But if you know the play, it’s about the crazy, troubled intoxication of the theater world, the communal, almost mafia-family closeness of a theatrical troupe. “I was mesmerized,” he recalls. “I couldn’t take my eyes off it. Who knows what I was hearing except that it was affecting. And I went out and got all Chekhov’s books, short stories, and I was going to school in Manhattan [the High School of Performing Arts made famous by Fame] and I went to the Howard Johnson there [in Times Square] at the time, to have a little lunch. And there serving me was the lead in The Seagull! And I look at this guy, this kid, and I said to him, ‘I saw you! I saw! you! In the play!’”
He’s practically jumping out of his porch chair at the memory.
“And I said, ‘It was great, you were great in it.’ It was such an exchange, I’ll never forget it. And he was sort of nice to me and I said, ‘I’m an actor!’ Aww, it was great. I live for that. That’s what I remember.”
That pure thing—the communal idealism of actors—is at the root of the troublemaking. The radical naked acting ethos of the Living Theatre was a big influence too, he says, almost as much as Lee Strasberg and the Actors Studio and the downtown bohemian rebel ethos of the ’60s.
In fact one of Pacino’s main regrets is when he didn’t make trouble. “I read somewhere,” I tell him, that you considered Michael killing [his brother] Fredo at the end of Godfather II a mistake.”
“I do think that was a mistake,” Pacino replies. “I think [that made] the whole idea of Part III, the idea of [Michael] feeling the guilt of it and wanting forgiveness—I don’t think the audience saw Michael that way or wanted him to be that way. And I didn’t quite understand it myself.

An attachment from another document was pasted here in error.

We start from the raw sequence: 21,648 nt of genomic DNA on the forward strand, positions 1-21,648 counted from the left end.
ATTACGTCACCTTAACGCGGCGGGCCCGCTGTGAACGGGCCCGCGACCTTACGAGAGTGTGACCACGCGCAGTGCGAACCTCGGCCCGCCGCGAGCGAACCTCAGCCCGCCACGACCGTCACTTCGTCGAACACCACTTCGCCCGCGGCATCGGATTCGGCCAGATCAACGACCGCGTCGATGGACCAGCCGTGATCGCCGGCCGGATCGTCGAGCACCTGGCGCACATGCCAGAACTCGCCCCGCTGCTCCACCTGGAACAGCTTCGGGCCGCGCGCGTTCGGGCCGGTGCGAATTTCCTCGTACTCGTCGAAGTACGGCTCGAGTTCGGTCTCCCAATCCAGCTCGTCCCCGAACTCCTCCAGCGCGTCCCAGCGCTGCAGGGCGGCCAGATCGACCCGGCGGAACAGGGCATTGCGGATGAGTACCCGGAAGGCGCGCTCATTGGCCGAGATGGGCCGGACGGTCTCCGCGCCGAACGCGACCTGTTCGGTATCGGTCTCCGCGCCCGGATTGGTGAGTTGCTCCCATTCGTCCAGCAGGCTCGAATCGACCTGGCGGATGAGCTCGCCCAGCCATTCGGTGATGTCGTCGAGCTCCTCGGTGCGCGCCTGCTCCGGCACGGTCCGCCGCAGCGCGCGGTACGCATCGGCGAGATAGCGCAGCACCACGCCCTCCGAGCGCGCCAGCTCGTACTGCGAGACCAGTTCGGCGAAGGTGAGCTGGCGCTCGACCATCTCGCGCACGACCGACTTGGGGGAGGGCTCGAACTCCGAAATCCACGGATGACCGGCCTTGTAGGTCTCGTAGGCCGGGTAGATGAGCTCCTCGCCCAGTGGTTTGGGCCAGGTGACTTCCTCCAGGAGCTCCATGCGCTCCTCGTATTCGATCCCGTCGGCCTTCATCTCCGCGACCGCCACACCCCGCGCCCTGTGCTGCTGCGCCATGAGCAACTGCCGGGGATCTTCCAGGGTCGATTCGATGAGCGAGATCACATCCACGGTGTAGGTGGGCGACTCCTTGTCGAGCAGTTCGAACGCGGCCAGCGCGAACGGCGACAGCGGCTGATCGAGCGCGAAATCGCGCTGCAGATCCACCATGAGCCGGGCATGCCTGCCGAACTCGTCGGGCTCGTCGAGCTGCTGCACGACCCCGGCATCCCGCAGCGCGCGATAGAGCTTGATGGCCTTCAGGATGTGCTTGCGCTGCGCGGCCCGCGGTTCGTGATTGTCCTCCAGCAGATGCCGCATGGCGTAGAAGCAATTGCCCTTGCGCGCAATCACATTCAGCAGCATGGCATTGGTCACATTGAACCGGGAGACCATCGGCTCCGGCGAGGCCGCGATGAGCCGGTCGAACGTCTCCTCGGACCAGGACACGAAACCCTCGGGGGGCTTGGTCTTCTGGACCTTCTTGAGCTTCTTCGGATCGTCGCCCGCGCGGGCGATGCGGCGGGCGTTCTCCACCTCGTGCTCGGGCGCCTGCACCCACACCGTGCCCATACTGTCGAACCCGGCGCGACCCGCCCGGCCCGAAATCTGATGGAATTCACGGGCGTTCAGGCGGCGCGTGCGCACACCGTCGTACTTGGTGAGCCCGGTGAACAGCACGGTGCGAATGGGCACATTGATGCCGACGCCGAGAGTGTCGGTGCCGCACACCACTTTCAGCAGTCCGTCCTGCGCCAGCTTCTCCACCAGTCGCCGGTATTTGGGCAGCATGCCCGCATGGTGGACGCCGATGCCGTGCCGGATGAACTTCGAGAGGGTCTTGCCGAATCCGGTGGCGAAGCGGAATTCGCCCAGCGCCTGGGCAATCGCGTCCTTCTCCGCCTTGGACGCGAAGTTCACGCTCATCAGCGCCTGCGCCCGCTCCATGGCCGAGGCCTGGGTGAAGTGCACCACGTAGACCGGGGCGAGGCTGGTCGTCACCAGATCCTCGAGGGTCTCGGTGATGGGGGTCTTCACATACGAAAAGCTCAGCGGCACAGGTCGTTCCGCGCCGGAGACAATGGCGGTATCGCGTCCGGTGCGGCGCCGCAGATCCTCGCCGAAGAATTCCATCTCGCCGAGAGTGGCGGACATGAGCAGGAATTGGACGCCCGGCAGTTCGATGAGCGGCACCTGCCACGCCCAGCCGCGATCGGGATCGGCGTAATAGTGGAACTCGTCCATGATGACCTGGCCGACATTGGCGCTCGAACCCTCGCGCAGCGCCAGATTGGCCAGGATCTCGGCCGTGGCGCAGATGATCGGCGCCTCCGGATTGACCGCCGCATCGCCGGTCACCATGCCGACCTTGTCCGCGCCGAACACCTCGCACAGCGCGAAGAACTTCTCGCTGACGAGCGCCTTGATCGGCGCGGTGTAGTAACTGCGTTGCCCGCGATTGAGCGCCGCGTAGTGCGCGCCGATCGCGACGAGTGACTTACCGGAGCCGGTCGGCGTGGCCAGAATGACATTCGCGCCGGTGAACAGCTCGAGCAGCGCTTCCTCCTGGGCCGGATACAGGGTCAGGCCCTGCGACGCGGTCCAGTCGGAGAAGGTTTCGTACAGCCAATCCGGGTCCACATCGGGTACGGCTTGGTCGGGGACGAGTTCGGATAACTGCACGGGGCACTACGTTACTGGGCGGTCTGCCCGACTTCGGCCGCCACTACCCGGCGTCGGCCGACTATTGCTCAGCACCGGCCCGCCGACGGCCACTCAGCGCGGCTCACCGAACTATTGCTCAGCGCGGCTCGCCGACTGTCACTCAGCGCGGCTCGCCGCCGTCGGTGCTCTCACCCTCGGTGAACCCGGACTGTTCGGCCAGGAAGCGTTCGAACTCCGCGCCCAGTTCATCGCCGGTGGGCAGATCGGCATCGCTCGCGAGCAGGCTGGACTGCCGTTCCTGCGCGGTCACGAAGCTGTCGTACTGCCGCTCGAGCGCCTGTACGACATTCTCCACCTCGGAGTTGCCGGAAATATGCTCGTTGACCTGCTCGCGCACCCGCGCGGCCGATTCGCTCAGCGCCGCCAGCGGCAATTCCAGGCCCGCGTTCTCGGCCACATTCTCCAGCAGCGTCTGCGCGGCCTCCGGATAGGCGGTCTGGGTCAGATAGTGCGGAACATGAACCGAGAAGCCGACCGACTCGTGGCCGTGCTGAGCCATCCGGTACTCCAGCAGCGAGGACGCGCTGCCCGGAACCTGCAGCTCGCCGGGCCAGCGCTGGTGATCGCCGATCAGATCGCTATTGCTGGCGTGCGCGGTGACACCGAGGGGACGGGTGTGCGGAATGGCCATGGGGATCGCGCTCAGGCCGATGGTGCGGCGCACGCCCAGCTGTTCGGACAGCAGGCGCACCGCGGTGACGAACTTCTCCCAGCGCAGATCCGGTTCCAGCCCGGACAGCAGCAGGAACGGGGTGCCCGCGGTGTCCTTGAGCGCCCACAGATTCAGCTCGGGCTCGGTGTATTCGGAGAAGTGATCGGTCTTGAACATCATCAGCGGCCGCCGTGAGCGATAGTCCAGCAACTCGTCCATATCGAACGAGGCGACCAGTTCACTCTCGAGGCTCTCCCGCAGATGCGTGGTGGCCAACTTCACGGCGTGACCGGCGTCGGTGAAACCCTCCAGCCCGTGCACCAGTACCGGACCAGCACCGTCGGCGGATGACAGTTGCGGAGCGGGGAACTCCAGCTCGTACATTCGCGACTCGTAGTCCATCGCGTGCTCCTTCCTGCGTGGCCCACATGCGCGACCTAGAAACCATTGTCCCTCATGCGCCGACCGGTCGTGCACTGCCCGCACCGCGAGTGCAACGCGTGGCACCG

“Francis pulled [Godfather III] off, as he always pulls things off, but the original script was different. It was changed primarily because Robert Duvall turned down the part of Tommy [Tom Hagen, the family consigliere and Michael’s stepbrother]. In the original script, Michael went to the Vatican because his stepbrother, Robert Duvall/Tom Hagen was killed there, and he wanted to investigate that murder and find the killers. That was his motivation. Different movie. But when Bob turned it down, Francis went in that other direction.”
What emerges from this is his own analysis of Michael Corleone’s appeal as a character, why he connected so deeply with the audience.
“You didn’t feel Michael really needed redemption or wanted redemption?” I asked.
“I don’t think the audience wanted to see that,” he says. “He didn’t ever think of himself as a gangster. He was torn by something, so he was a person in conflict and had trouble knowing who he was. It was an interesting approach and Francis took it very—” he paused. “But I don’t think audiences wanted to see that.”
What the audiences wanted, Pacino thinks, is Michael’s strength: To see him “become more like the Godfather, that person we all want, sometimes in this harsh world, when we need somebody to help us.”